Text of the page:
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4 practical ways to manage chronic pain

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Lyndzie Jackson of AZ Big Media

4 practical ways to manage chronic pain

Chronic pain is one of the most common conditions negatively affecting the lives of Americans. Over 20 percent of adults in the United States have chronic pain with 7 percent of adults suffering from high-impact chronic pain, according to the CDC. On top of that, chronic pain is one of the leading causes of opioid addiction. Chronic pain complicates someone’s ability to comfortably live which can lead to deteriorating mental and physical health. This means it should be in everyone’s best interest to live a lifestyle that avoids the conditions that lead to chronic pain. A multidisciplinary treatment approach is the best way to manage chronic pain; however, there are practical things that can be done day to day. Implementing the following lifestyle choices in your daily routine can help. 


LEARN MORE: From pills to personalization: Tips to manage pain in 2023


Eat well

A healthy diet is one of the best ways to manage chronic pain. People with chronic pain commonly deal with increased systemic inflammation and a lot of inflammation is caused by ingesting highly processed foods and sugary drinks. These foods irritate the gut lining and can cause “leaky gut”, leading to increased inflammation in areas you may already experience pain. Eating inflammatory foods interferes with our microbiome which leads to bad health outcomes for the whole body. If you want to feel good and manage chronic pain you must eat a healthy and balanced diet. This means drinking lots of water, eating lean proteins, fruits, vegetables, whole grains, healthy fats and avoiding highly processed foods and sugars. Managing chronic pain requires taking a whole-body health approach. 

Calm the mind and the body will follow

Chronic pain is a physically and mentally debilitating condition which is why it is important to calm your nervous system and relax your mind and muscles. Deep breathing exercises are an important tool to calm a sensitized nervous system. Take some time each day to do deep breathing and meditation. Breathe slowly in and out through the nose instead of the mouth. Breathe more into your belly using your diaphragm, rather than breathing into your chest. Place your hand on your stomach and as you breathe in, your hand should rise with every inhale. Exhales should be slow and elongated. Your mind should be focused on your breathing technique and relaxing your muscles, not the pain you are feeling. This breathing technique brings the body into a less sensitized state, promotes relaxation, lowers blood pressure, increases oxygen to the tissues, and reduces overall stress.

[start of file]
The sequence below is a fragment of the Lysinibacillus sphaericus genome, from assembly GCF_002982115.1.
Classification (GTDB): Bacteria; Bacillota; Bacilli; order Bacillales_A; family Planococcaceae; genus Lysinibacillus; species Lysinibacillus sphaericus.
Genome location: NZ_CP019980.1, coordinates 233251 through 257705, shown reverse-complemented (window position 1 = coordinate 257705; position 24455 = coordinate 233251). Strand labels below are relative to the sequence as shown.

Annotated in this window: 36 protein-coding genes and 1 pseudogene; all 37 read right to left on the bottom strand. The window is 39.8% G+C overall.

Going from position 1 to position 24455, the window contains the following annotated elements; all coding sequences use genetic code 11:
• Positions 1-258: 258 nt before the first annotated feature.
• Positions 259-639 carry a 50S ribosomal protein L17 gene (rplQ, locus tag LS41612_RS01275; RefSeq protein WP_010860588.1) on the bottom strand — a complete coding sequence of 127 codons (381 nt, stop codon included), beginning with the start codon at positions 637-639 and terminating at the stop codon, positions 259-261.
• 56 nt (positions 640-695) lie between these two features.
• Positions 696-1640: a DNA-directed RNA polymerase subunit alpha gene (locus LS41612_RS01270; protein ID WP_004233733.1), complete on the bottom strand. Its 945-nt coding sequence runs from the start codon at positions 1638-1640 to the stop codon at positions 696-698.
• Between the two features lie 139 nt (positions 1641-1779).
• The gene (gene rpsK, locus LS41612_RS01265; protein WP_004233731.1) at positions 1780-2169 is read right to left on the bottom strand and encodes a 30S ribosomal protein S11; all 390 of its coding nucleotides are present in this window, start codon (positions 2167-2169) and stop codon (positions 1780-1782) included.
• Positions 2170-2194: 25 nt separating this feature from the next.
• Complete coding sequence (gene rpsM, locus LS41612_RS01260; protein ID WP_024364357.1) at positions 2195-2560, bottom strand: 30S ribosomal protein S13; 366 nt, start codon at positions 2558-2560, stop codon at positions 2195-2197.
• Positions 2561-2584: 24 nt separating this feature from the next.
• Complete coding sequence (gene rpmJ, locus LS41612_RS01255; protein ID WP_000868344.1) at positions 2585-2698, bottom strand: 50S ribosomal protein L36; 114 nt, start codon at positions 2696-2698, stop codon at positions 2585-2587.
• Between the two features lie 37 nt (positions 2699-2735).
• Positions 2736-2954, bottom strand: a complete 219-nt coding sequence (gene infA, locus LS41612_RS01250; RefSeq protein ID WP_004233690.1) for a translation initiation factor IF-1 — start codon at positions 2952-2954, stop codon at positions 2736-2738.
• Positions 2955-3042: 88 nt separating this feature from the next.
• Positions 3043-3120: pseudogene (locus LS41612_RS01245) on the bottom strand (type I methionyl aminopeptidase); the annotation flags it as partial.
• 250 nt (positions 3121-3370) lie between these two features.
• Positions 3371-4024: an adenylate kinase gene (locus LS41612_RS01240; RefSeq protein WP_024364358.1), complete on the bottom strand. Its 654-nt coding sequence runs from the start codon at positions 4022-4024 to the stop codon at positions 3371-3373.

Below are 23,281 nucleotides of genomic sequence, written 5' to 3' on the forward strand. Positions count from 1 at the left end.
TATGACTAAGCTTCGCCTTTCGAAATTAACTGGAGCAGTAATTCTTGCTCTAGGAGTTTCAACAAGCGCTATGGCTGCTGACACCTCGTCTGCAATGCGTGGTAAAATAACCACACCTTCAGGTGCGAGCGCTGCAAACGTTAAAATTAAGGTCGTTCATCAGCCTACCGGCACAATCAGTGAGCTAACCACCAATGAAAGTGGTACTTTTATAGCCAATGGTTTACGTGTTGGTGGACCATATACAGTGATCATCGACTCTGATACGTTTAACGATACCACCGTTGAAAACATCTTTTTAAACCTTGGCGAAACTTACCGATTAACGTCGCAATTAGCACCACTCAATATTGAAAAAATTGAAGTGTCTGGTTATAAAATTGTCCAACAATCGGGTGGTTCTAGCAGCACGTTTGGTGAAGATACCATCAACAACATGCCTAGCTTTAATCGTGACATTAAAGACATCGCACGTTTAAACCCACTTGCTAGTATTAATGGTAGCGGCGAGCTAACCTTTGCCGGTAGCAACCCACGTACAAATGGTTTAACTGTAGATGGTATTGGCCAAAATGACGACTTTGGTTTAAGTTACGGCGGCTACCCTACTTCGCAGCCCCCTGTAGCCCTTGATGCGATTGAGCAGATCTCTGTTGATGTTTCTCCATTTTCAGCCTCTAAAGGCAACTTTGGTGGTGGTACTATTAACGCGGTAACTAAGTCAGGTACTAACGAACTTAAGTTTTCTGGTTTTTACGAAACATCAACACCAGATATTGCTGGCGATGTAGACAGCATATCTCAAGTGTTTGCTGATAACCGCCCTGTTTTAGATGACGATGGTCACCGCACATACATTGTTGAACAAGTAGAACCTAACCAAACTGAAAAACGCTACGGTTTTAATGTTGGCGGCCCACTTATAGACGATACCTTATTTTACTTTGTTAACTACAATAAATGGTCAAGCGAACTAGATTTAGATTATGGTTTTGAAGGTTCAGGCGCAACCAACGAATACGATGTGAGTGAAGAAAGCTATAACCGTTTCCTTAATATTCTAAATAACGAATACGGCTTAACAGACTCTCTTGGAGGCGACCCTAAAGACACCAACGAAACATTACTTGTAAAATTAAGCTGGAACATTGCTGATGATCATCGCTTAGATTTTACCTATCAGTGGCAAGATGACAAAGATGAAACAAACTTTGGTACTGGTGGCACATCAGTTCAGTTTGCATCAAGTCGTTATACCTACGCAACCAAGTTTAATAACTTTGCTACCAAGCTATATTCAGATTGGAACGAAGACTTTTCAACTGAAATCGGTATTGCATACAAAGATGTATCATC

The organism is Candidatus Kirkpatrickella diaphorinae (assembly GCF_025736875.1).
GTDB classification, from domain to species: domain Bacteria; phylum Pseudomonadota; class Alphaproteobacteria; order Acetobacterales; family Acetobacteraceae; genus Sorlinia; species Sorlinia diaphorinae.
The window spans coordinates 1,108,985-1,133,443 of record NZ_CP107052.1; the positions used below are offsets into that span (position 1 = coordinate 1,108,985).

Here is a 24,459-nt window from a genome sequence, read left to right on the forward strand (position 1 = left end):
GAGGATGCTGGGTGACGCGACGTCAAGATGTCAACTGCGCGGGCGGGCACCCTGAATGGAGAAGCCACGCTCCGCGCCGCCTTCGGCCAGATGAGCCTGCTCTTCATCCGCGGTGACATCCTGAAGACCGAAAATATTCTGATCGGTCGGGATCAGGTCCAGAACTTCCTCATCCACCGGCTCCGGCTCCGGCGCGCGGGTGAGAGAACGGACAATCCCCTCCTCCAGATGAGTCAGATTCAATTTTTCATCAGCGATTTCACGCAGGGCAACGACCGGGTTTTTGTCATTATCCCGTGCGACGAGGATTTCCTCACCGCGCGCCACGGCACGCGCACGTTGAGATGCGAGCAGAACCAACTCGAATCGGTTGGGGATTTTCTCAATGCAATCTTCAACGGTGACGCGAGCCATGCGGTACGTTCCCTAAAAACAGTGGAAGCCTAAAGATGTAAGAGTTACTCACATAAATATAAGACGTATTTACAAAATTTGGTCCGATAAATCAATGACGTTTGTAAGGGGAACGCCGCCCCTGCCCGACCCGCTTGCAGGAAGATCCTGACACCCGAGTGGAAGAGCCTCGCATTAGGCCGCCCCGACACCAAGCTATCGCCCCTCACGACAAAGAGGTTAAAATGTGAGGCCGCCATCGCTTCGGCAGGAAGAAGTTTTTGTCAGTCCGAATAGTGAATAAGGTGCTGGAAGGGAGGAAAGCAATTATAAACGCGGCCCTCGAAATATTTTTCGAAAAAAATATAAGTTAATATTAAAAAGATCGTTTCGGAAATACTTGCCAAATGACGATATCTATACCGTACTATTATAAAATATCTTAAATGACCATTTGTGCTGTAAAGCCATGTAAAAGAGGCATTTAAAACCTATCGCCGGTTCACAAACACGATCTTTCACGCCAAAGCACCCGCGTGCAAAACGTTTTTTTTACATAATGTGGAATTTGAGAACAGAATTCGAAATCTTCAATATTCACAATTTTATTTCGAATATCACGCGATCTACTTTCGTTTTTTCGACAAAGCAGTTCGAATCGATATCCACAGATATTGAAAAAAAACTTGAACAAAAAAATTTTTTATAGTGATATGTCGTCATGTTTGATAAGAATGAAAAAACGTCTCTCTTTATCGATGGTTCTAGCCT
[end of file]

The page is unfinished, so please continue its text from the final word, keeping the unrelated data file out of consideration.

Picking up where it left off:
Establish a good sleep schedule

Creating a good sleep routine that promotes quality sleep is essential for managing chronic pain; however, getting a good night’s sleep can be difficult for someone suffering from chronic pain. It is hard to go to sleep when your back or neck is throbbing in pain or you are stressing about a flare-up that could come and keep you up.

The trick to sleeping better with chronic pain is to set up a bedtime routine that is meant to calm your mind and your body. Turn off all electronics and avoid screen time one or two hours before bed. Find the right pillows that perfectly support your neck, back, or any other area of pain and position them in the most comfortable place at bedtime. Utilize the diaphragmatic breathing technique mentioned above. Putting yourself in this state of mind and positioning your body comfortably will help you sleep better which in turn helps better manage chronic pain.

Get out and move but listen to your body

One of the biggest hurdles people with chronic pain face is getting over the mental hurdle of moving and exercising. Retraining the brain and the body that movement is safe and beneficial is key. Start small, a short walk or swimming can be good if that is what you can manage. Over time slowly increase the duration and intensity as your body allows. However, it is also essential to listen to your body, some days will be better than others. You may feel better one day and decide to really push yourself. Confidence in your movement is great but it is important to manage your energy expenditure and monitor the signals your body is giving you. People with chronic pain may feel great one day and clean the whole house only to feel like they got hit by a bus the next day. Manage the amount you do when you feel good. Listen to your body and take breaks. Listen to the signals your body gives you. Feeling some fatigue is okay but you shouldn’t feel pain. If you feel the pain creeping up take a break and do some deep breathing for ten minutes. Listen to your body and don’t ignore the signals your body is giving you. Pushing yourself hard one day is not worth it if it means you are in pain the rest of the week.

Chronic pain is a common and debilitating condition for many Americans and a multidisciplinary approach is the best way to manage it. However, implementing these practical changes into your lifestyle will help you better manage your chronic pain on a day-to-day basis.


Author: Lyndzie Jackson PT, DPT is the Director of Physical Therapy at Recovia. They are a non-interventional pain clinic and behavioral health center specializing in treatments for chronic pain, general mental health, and addiction. The programs offer an integrated outpatient approach to address prescription medication dependency, chronic pain, and substance abuse. All programs are based on an interdisciplinary model, combining both medical, behavioral, and holistic treatment modalities. Recovia is one of the fastest-growing pain management and behavioral health centers in Arizona. For more information reach out to them on their contact us page.